From Matt Yglesias:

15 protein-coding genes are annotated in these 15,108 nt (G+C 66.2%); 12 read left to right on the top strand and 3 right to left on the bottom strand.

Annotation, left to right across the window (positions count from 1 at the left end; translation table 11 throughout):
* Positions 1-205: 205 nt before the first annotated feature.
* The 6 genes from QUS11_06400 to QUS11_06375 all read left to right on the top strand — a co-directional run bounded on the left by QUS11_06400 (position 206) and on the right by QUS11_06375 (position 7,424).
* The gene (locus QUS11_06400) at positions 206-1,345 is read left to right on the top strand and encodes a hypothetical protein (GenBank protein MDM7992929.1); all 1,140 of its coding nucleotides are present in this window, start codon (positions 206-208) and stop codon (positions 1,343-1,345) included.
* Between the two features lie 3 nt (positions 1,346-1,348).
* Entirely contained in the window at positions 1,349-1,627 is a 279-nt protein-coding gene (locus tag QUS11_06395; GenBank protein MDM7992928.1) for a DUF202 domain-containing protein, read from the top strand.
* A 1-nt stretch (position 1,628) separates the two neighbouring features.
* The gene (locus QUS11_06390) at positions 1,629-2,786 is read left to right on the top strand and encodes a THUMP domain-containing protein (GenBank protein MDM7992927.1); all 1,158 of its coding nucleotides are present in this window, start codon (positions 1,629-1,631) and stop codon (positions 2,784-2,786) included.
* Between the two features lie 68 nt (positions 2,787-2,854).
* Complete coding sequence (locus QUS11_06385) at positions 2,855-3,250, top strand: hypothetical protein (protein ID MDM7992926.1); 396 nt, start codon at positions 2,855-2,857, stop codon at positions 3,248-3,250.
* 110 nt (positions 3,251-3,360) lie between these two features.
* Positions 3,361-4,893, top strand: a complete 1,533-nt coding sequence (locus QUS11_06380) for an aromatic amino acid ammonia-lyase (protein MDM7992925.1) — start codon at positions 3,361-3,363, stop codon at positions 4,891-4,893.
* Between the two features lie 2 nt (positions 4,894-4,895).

Ryan Avent excerpts a bit from an interesting paper by Edward Glaeser, Matthew Kahn, and Jordan Rappaport. Let WRich be a rich person's opportunity cost of time, F be the fixed time cost of public transportation, and C be the fixed time cost of driving you get:What I like about this model is that it's easy to speculate about how changes to one variable can feed back into the others--and we can see who the changes would benefit. In the posited four-ring city, a fare decrease would benefit the current ridership, of course, but it won't convince the rich drivers of the third ring to ride, because the significant cost is time, not cash. Faster trains and buses would be more convincing to this population. An increase in C (in the form of tolls or parking fees) should effectively target the rich drivers of ring three, but might unfairly burden the poor long-distance commuters of ring four. Of course, as ridership increases, the time-cost of riding increases and the time-cost of driving decreases. Lowered highway speed limits could restore the balance.Alternatively, if WRichF < C then some rich people will take public transportation. In this case, a four ring city can be one outcome. In the inner ring, the rich take public transportation. In the next ring, the poor take public transportation. In the third ring, the rich drive and there may be a fourth ring where the poor drive.